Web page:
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Lab-On-A-Chip Diagnoses Multiple Tropical Diseases

Mosquito (Germán Meyer)The Agency for Science, Technology and Research (A*STAR), Singapore’s main science funding agency, and Singapore clinical chip manufacturer Veredus Laboratories unveiled a new automated lab-on-a-chip device that can diagnose 13 tropical diseases from a single blood sample. Veredus is a subsidiary of STMicroelectronics specializing in medical diagnostics.

The partnership between A*Star and Veredus that developed the new diagnostics chip, called VereTrop, began in 2009. and aims to provide an easy-to-use portable device for uncovering cases of disorders and conditions that can be difficult to diagnose. “Tropical diseases often reflect common symptoms like fever, and may not be accurately diagnosed early by doctors,” says Lisa F.P. Ng, a professor in A*Star’s Singapore Immunology Network.

A*Star and Veredus say VereTrop can detect the following diseases:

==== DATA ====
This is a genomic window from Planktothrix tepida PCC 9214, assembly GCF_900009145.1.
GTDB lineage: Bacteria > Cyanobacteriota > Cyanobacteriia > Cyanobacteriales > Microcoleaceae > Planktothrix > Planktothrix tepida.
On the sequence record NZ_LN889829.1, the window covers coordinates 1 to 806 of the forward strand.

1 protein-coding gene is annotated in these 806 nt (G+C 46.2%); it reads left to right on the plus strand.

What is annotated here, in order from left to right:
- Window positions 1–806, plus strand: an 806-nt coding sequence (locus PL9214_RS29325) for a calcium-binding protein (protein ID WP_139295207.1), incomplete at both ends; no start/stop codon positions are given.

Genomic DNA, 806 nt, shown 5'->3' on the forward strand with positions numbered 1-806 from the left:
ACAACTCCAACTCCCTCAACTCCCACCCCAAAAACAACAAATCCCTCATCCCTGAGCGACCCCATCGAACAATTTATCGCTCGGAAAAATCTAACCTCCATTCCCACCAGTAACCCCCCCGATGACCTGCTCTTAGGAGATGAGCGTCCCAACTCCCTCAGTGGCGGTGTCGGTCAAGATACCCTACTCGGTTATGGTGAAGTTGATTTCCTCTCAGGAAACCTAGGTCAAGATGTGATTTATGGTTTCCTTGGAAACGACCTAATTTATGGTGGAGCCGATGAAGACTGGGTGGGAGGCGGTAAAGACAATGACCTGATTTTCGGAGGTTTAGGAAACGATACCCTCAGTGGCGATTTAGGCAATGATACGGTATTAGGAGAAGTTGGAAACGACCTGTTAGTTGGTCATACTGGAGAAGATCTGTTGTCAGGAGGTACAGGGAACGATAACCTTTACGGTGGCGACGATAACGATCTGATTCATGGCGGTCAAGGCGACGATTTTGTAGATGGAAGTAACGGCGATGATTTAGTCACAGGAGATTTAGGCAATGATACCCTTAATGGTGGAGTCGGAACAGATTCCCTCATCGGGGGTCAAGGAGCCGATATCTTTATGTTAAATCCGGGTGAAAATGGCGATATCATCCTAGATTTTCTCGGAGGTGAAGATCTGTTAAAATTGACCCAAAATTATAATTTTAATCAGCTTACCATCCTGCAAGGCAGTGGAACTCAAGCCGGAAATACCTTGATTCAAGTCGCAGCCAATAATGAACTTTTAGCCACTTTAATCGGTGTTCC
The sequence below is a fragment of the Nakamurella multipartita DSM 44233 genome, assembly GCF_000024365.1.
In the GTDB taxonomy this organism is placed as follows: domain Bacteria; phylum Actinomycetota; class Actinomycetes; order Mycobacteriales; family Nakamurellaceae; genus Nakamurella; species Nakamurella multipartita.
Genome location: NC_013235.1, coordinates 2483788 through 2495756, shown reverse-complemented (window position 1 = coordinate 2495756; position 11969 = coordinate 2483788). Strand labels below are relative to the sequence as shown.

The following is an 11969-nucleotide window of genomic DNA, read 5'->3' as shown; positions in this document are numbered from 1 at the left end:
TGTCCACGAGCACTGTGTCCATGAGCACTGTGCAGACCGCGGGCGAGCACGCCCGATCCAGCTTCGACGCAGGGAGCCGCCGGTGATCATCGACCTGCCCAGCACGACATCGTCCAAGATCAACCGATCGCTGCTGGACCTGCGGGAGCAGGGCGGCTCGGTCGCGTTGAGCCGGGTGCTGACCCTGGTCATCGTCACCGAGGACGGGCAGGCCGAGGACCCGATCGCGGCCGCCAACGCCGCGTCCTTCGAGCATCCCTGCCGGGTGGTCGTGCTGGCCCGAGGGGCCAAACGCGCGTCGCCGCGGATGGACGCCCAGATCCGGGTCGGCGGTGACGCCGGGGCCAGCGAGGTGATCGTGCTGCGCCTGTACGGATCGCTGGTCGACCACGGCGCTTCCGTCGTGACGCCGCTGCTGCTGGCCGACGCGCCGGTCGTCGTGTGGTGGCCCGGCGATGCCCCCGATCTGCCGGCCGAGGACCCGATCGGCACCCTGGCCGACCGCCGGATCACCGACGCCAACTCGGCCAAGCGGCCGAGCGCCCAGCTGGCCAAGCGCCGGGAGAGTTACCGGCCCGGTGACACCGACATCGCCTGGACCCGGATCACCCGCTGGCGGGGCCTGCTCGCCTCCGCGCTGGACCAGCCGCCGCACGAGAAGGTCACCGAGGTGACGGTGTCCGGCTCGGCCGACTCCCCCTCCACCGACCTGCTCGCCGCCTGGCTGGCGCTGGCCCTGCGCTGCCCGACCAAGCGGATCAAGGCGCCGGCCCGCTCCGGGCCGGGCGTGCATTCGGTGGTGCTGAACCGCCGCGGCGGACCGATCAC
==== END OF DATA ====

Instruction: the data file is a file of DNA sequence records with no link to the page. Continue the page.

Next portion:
- African trypanosomiasis (sleeping sickness)
- Human American trypanosomiasis (Chagas disease)
- Malaria
- Typhoid Fever
- Leptospirosis (Weil’s syndrome)
- Melioidosis
- Chikungunya fever
- Dengue fever
- West Nile virus
- Yellow fever
- Japanese encephalitis
- Rift Valley fever
- Hand, foot and mouth disease
- Hemorrhagic fever with renal syndrome
- Hantavirus cardiopulmonary syndrome

“This portable test kit is a rapid and reliable method to accurately test for multiple pathogenic targets from just one blood sample in a matter of hours,” notes Ng. Researchers from Singapore Immunology Network, including experts in malaria that afflicts 219 million people worldwide, validated the VereTrop test kit on patient samples in northern Thailand near the Myanmar border.

The biochip is built on Veredus’s Lab-on-Chip platform that combines micro-electro-mechanical systems with microfluidics. The chip platform is designed to integrate diagnostic functions such as polymerase chain reactions for DNA amplification and microarray detection that can be conducted without highly trained staff.

A*Star’s technology transfer unit funded the project, including design of the sequence probes, as well as development and validation of the chip, up to the point of collecting samples for the validation. The amount of funding was not disclosed.

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Photo: Germán Meyer/Flickr

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